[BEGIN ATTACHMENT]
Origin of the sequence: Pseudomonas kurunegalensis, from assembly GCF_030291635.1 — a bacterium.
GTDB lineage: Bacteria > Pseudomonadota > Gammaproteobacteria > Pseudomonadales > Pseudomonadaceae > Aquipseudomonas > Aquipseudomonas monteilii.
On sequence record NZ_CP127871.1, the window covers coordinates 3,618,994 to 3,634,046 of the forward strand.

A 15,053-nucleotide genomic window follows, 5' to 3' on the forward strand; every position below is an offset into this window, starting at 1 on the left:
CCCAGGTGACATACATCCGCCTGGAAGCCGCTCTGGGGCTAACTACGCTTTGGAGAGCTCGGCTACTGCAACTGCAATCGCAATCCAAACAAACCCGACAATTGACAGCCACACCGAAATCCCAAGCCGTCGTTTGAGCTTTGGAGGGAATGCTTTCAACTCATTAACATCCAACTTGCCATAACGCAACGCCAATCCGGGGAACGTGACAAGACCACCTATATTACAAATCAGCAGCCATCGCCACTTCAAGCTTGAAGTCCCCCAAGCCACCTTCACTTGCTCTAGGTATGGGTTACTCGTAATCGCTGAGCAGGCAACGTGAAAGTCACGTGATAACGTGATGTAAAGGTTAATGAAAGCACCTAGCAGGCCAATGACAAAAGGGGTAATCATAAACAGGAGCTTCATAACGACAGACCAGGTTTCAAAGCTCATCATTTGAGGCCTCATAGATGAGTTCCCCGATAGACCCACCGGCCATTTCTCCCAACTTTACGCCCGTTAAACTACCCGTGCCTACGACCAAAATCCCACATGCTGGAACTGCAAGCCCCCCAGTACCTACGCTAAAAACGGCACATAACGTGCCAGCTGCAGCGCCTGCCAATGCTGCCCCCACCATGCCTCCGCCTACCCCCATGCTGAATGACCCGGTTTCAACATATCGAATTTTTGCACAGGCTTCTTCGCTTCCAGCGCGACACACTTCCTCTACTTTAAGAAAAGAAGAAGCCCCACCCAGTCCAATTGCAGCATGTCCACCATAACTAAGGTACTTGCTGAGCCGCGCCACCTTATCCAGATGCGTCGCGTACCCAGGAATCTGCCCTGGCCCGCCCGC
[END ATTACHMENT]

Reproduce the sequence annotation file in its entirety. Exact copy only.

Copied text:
Origin of the sequence: Pseudomonas kurunegalensis, from assembly GCF_030291635.1 — a bacterium.
GTDB lineage: Bacteria > Pseudomonadota > Gammaproteobacteria > Pseudomonadales > Pseudomonadaceae > Aquipseudomonas > Aquipseudomonas monteilii.
On sequence record NZ_CP127871.1, the window covers coordinates 3,618,994 to 3,634,046 of the forward strand.

A 15,053-nucleotide genomic window follows, 5' to 3' on the forward strand; every position below is an offset into this window, starting at 1 on the left:
CCCAGGTGACATACATCCGCCTGGAAGCCGCTCTGGGGCTAACTACGCTTTGGAGAGCTCGGCTACTGCAACTGCAATCGCAATCCAAACAAACCCGACAATTGACAGCCACACCGAAATCCCAAGCCGTCGTTTGAGCTTTGGAGGGAATGCTTTCAACTCATTAACATCCAACTTGCCATAACGCAACGCCAATCCGGGGAACGTGACAAGACCACCTATATTACAAATCAGCAGCCATCGCCACTTCAAGCTTGAAGTCCCCCAAGCCACCTTCACTTGCTCTAGGTATGGGTTACTCGTAATCGCTGAGCAGGCAACGTGAAAGTCACGTGATAACGTGATGTAAAGGTTAATGAAAGCACCTAGCAGGCCAATGACAAAAGGGGTAATCATAAACAGGAGCTTCATAACGACAGACCAGGTTTCAAAGCTCATCATTTGAGGCCTCATAGATGAGTTCCCCGATAGACCCACCGGCCATTTCTCCCAACTTTACGCCCGTTAAACTACCCGTGCCTACGACCAAAATCCCACATGCTGGAACTGCAAGCCCCCCAGTACCTACGCTAAAAACGGCACATAACGTGCCAGCTGCAGCGCCTGCCAATGCTGCCCCCACCATGCCTCCGCCTACCCCCATGCTGAATGACCCGGTTTCAACATATCGAATTTTTGCACAGGCTTCTTCGCTTCCAGCGCGACACACTTCCTCTACTTTAAGAAAAGAAGAAGCCCCACCCAGTCCAATTGCAGCATGTCCACCATAACTAAGGTACTTGCTGAGCCGCGCCACCTTATCCAGATGCGTCGCGTACCCAGGAATCTGCCCTGGCCCGCCCGC